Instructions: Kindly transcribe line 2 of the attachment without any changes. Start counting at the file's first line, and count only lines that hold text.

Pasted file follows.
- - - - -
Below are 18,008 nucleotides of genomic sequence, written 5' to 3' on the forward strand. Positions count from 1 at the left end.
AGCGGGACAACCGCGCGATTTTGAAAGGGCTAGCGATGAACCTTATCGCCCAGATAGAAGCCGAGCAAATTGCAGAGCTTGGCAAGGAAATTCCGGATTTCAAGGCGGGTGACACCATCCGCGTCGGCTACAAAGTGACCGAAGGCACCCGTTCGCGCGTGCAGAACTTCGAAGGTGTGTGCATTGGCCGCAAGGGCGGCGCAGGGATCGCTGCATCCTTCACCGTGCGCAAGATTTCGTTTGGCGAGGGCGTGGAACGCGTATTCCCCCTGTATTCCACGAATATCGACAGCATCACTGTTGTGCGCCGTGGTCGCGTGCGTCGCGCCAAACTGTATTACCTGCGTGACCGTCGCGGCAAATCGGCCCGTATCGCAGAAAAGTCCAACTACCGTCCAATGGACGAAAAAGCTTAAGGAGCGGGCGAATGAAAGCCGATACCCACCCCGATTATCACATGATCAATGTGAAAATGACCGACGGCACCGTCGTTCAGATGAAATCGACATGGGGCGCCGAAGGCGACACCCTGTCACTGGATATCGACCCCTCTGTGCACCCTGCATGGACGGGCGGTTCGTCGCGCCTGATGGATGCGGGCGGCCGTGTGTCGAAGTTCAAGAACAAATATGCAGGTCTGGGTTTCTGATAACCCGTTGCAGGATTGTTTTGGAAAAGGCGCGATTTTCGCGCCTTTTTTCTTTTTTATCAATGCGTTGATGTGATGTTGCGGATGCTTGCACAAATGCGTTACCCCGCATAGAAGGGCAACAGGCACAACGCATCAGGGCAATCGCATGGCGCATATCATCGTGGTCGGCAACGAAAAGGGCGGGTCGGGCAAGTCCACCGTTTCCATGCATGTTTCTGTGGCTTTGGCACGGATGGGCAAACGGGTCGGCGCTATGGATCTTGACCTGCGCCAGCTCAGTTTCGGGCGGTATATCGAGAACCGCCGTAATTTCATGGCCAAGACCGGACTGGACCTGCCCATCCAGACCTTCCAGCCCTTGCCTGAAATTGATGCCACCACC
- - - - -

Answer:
AGCGGGACAACCGCGCGATTTTGAAAGGGCTAGCGATGAACCTTATCGCCCAGATAGAAGCCGAGCAAATTGCAGAGCTTGGCAAGGAAATTCCGGATTTCAAGGCGGGTGACACCATCCGCGTCGGCTACAAAGTGACCGAAGGCACCCGTTCGCGCGTGCAGAACTTCGAAGGTGTGTGCATTGGCCGCAAGGGCGGCGCAGGGATCGCTGCATCCTTCACCGTGCGCAAGATTTCGTTTGGCGAGGGCGTGGAACGCGTATTCCCCCTGTATTCCACGAATATCGACAGCATCACTGTTGTGCGCCGTGGTCGCGTGCGTCGCGCCAAACTGTATTACCTGCGTGACCGTCGCGGCAAATCGGCCCGTATCGCAGAAAAGTCCAACTACCGTCCAATGGACGAAAAAGCTTAAGGAGCGGGCGAATGAAAGCCGATACCCACCCCGATTATCACATGATCAATGTGAAAATGACCGACGGCACCGTCGTTCAGATGAAATCGACATGGGGCGCCGAAGGCGACACCCTGTCACTGGATATCGACCCCTCTGTGCACCCTGCATGGACGGGCGGTTCGTCGCGCCTGATGGATGCGGGCGGCCGTGTGTCGAAGTTCAAGAACAAATATGCAGGTCTGGGTTTCTGATAACCCGTTGCAGGATTGTTTTGGAAAAGGCGCGATTTTCGCGCCTTTTTTCTTTTTTATCAATGCGTTGATGTGATGTTGCGGATGCTTGCACAAATGCGTTACCCCGCATAGAAGGGCAACAGGCACAACGCATCAGGGCAATCGCATGGCGCATATCATCGTGGTCGGCAACGAAAAGGGCGGGTCGGGCAAGTCCACCGTTTCCATGCATGTTTCTGTGGCTTTGGCACGGATGGGCAAACGGGTCGGCGCTATGGATCTTGACCTGCGCCAGCTCAGTTTCGGGCGGTATATCGAGAACCGCCGTAATTTCATGGCCAAGACCGGACTGGACCTGCCCATCCAGACCTTCCAGCCCTTGCCTGAAATTGATGCCACCACC